Results of using DEA to construct a CAI and to identify leaders and laggards are not reported because they are very similar to those using the geometric mean to construct a CAI, with a rank correlation between the two composite adaptation indices of 0.843. A virtue of using DEA to construct a CAI is that, unlike the geometric mean, which weights the two component indices equally, DEA assigns endogenous weights to nations that vary with their circumstances and their relative endowments of adaptive capacity and adaptation readiness in constructing their CAI. A huge majority, 128 of 134 nations, assign zero weights to adaptation readiness, suggesting that most nations, rich and poor, lack the institutional framework that constitutes adaptation readiness, to complement their adaptive capacities. Adom and Amoani (2021) and Arezki (2021) have emphasised the lack of adaptation readiness in Africa, whose nations dominate the CAI laggards, citing limited climate finance absorptive capacity stemming from relatively weak state capacity, inadequate economic governance, weak financial systems, and inefficient transport systems.
6.2 Dominance analysis results
Findings from the application of dominance analysis are collected in Table 2 for adaptive capacity and in Table 3 for adaptation readiness. The dominance relationship is demanding, requiring a nation to dominate, or be dominated, by another nation for every indicator, nine for adaptive capacity and seven for adaptation readiness. Nonetheless, empirical dominance relationships are numerous, particularly for adaptation readiness. As with the results in Table 1, the majority of the most dominating nations in Tables 2 and 3 are European nations and their Western Offshoots, and the majority of the most frequently dominated nations are LDCs.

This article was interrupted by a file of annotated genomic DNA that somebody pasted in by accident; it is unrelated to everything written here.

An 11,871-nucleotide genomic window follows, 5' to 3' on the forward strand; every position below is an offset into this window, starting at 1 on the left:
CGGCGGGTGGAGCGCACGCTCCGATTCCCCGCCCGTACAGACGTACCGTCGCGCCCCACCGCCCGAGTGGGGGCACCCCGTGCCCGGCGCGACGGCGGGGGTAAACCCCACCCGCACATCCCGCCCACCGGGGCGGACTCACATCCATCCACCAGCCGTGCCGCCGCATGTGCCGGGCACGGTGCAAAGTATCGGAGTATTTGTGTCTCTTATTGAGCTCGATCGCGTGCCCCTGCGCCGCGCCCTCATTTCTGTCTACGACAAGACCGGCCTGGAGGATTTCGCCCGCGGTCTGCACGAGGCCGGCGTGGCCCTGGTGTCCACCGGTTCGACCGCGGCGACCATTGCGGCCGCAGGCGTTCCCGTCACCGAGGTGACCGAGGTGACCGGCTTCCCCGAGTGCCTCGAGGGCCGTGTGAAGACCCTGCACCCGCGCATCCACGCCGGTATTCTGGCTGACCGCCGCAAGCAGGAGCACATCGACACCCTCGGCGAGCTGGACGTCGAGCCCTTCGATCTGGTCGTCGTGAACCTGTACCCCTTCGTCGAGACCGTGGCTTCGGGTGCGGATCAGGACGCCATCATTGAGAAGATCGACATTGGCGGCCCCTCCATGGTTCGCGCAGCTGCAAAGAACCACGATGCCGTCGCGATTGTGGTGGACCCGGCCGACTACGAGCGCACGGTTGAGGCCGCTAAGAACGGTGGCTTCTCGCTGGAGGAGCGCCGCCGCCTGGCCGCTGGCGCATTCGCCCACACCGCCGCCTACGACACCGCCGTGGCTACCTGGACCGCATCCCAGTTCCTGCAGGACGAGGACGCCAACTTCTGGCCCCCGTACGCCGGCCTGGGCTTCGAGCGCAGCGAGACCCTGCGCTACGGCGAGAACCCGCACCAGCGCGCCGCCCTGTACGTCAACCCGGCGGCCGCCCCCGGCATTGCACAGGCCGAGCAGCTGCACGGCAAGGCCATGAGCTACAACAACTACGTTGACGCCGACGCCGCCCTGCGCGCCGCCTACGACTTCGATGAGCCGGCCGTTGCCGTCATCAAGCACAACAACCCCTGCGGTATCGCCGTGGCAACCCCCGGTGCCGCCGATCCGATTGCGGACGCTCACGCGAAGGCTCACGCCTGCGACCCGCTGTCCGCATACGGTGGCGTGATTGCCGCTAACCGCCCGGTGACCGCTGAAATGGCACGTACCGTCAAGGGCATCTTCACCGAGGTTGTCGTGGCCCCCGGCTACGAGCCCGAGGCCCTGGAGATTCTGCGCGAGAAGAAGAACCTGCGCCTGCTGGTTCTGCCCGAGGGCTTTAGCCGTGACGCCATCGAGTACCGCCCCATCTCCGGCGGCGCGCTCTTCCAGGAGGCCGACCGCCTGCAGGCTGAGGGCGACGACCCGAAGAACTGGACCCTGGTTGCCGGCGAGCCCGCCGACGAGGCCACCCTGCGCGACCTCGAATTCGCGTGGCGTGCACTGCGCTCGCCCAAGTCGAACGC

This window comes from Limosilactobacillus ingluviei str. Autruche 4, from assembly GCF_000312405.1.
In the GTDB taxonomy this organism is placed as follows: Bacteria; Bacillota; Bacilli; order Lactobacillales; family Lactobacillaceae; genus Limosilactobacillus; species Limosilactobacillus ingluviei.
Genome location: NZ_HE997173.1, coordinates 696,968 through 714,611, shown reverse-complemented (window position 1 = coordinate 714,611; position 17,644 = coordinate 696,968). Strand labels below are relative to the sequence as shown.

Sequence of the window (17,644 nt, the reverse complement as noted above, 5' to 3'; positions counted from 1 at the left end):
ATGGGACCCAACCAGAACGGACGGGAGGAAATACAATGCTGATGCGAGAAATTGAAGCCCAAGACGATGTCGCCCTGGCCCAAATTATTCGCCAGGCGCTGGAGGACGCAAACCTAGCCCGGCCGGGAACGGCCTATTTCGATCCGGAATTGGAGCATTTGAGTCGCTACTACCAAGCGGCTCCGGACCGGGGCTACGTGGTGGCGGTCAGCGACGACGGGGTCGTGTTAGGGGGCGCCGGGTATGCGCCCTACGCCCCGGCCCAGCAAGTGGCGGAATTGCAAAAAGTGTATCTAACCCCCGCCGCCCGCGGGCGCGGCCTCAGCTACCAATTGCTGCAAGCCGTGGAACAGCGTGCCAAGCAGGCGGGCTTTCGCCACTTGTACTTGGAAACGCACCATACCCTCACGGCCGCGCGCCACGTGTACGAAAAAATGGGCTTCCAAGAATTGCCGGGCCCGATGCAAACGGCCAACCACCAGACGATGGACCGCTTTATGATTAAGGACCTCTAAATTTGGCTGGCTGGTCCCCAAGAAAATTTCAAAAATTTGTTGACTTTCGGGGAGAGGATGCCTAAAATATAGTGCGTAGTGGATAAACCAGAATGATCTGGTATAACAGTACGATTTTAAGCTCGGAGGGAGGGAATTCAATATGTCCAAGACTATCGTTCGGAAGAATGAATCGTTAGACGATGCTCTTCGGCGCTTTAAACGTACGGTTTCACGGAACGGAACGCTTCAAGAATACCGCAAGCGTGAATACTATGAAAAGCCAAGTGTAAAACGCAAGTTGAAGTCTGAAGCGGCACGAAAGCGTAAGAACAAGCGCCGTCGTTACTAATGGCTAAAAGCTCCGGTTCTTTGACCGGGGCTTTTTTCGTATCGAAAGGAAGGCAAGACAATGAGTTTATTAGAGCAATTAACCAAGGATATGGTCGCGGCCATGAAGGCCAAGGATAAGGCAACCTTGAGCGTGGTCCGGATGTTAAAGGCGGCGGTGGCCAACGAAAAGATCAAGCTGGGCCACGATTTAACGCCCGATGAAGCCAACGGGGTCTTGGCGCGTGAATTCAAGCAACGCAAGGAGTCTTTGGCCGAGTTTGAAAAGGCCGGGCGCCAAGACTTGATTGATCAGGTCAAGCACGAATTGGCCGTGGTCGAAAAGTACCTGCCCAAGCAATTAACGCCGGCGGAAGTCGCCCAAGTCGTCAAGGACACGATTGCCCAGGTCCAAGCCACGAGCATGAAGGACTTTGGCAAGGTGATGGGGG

Twelve of the most dominating nations in adaptive capacity and 17 of the most dominating nations in adaptation readiness appear among the leaders in composite adaptation, and 11 of the least dominating nations in adaptive capacity and 15 of the least dominating nations in adaptation readiness appear among the laggards in composite adaptation. These findings suggest a concordance between capacity and dominance, particularly among leaders, and also demonstrate that frequently dominating nations are not necessarily composite adaptation leaders (e.g., Portugal), and frequently dominated nations are not necessarily composite adaptation laggards (e.g., Angola).
It is worth noting that New Zealand is a high performer, ranking among the leaders in composite adaptation and the leading nation in both types of dominance. This strong showing is consistent with the findings of King and Jones (2021), who augmented the ND-GAIN data with three additional indicators: arable land availability, renewable energy availability, and isolation. They found New Zealand to have the most favourable “starting conditions” to form a “node of increasing complexity”, followed by Iceland, the United Kingdom, Australia, and Ireland. It should be noted that their third additional indicator, isolation, favours island nations.
6.3 Inequity results
Table 4 highlights one dimension of the inequity of global composite adaptation, by listing the GDP per capita of the most and least capable nations ranked by CAI. The most capable nations have mean CAI 75% greater than that of the least capable nations and have mean GDP per capita nearly 15 times that of the least capable nations. This finding is consistent with assertions in IPCC Assessment Reports that adaptive capacity is a function of several factors, the first being wealth, and developing nations cannot afford to invest in composite adaptation. It strongly supports calls for an increase in climate finance and a greatly expanded transfer of this increase from developed nations and international development banks to developing nations, and for a reallocation of the increased funding from mitigation to adaptation.